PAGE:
Photo: Debra Galbraith (Tawse)
Twenty Valley may not be the flashiest wine region south of Lake Ontario (Niagara-on-the-Lake claims that prize), but it is the most overlooked. Just an hour’s drive from Toronto and tucked between the lake and the Niagara Escarpment, the towns of Beamsville, Jordan and Vineland are chockablock with small, innovative wineries, like the award-winning Hidden Bench, turning out limited quantities of refined cool-climate wines. After discovering the carefully crafted chardonnays, rieslings and cabernet francs produced here (many of which never even make their way out of the province), we also found artisanal cheese makers, sour-cherry orchards and antique shops galore. Even The Great One himself, Wayne Gretzky, chose this down-to-earth destination for his own winery.
At Tawse in Vineland, some of Ontario’s most sought-after cabernet francs and chardonnays are created in a building heated entirely with geothermal energy. The huge vats and steel tanks are all on different floors, allowing fermenting wine to travel via gravity alone. At tiny Featherstone Estate, they go green by having sheep munch on the thick vine leaves that block the sun from the grapes (hence, the name Black Sheep Riesling). We also enjoyed watching the hawk that co-owner Louise Engel uses to keep grape-grabbing starlings in line.
About Thyme Bistro is where locals and tourists alike come for affordable gourmet French food. The huge shank of buttery sous-vide lamb was a standout, as was the crème brûlée. To top it off, you can choose great local bottles from the extensive wine list or bring your own straight from a nearby winery.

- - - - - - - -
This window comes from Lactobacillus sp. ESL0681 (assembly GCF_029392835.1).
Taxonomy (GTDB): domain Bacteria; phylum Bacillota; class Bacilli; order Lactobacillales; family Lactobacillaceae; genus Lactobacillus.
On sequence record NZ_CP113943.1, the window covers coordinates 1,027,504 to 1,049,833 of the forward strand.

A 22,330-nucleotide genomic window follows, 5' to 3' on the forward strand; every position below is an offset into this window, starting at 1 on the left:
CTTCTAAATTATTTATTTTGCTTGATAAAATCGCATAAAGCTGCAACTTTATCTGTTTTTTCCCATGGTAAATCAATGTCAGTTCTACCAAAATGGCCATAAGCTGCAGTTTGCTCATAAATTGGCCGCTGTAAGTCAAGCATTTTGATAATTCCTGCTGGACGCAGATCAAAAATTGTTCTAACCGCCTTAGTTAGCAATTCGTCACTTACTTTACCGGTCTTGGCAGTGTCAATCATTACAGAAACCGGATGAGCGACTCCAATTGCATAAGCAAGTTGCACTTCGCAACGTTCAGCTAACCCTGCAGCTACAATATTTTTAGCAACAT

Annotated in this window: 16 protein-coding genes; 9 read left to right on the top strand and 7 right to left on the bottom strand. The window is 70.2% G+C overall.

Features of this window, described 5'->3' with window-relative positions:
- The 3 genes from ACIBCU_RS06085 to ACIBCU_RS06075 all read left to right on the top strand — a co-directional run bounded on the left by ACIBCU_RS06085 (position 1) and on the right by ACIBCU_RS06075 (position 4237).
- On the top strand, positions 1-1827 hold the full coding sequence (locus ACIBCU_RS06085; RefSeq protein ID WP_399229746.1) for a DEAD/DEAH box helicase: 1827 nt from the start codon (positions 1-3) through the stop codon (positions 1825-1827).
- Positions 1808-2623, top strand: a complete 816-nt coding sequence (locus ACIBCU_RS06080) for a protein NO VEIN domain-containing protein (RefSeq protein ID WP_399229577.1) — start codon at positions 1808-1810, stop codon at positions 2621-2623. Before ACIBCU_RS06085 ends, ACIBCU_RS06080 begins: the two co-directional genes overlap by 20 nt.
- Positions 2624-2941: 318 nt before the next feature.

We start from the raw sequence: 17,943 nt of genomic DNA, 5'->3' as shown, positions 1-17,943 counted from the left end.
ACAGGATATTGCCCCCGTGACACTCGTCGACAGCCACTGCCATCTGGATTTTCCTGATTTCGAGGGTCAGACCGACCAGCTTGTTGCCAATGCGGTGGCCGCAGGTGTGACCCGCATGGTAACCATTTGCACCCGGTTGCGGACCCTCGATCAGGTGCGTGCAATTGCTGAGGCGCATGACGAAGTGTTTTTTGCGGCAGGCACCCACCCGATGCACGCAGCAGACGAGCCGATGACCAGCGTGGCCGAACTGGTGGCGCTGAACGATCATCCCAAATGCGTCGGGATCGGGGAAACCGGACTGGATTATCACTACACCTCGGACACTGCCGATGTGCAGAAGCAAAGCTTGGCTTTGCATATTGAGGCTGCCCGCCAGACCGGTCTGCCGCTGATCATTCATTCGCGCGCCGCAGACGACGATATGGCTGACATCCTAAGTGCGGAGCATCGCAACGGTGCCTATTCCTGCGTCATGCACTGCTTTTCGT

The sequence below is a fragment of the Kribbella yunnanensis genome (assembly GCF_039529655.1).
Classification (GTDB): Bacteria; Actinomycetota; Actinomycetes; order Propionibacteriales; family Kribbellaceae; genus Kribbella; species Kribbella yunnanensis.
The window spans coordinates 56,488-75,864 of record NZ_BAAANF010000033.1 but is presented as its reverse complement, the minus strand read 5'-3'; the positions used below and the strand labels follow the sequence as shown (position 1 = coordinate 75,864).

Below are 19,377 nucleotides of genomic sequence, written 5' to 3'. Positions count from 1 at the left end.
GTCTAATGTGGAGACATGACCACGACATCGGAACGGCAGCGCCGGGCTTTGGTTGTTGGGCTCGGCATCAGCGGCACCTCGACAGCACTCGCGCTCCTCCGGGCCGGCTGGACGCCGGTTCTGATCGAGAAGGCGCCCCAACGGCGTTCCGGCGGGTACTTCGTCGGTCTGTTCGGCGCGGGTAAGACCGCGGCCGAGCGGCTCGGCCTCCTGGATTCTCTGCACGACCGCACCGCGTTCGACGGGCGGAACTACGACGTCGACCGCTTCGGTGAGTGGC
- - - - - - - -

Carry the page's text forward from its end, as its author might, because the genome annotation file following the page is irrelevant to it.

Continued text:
You can’t truly enjoy great wine without great food – and the Good Earth Cooking School shows you how it’s done. A rotating team of chefs runs classes for small groups with such tempting titles as Ménage à Foie and Saucy Little Number. We’ll never buy store-bought mayonnaise again. What’s more, students get to sample some of the best local vino.
At Crown Bench Estates, Peter Kocsis and his wife, Livia, produce a full line of dry wines, but their playfulness comes through in their flavoured icewines. We sampled vanilla, chocolate, wild ginger and maple syrup. Our favourite? Hot Ice, infused with spicy jalapeños.
Ninavik Native Arts, in the heart of Jordan Village, is a gallery of mostly Iroquois and Inuit artworks, including jewellery, whalebone-vertebra sculptures and intricate soapstone carvings of eagles, walruses and seals. We were particularly taken with the smooth-looking moves of the dancing spirit bear statue.
Don’t expect a typical bed and breakfast stuffed with tchotchkes and gewgaws at Black Walnut Manor. Owners Carole Tothe-Gurgol and Michael Gurgol have transformed their huge century-old home into a boutique inn, sweetening the deal with freshly baked chocolatines and brie-stuffed French toast. The blazing fireplace really beat back the chill as we sipped our favourite finds of the day.
Photo: Rob Allen (Black Walnut Manor)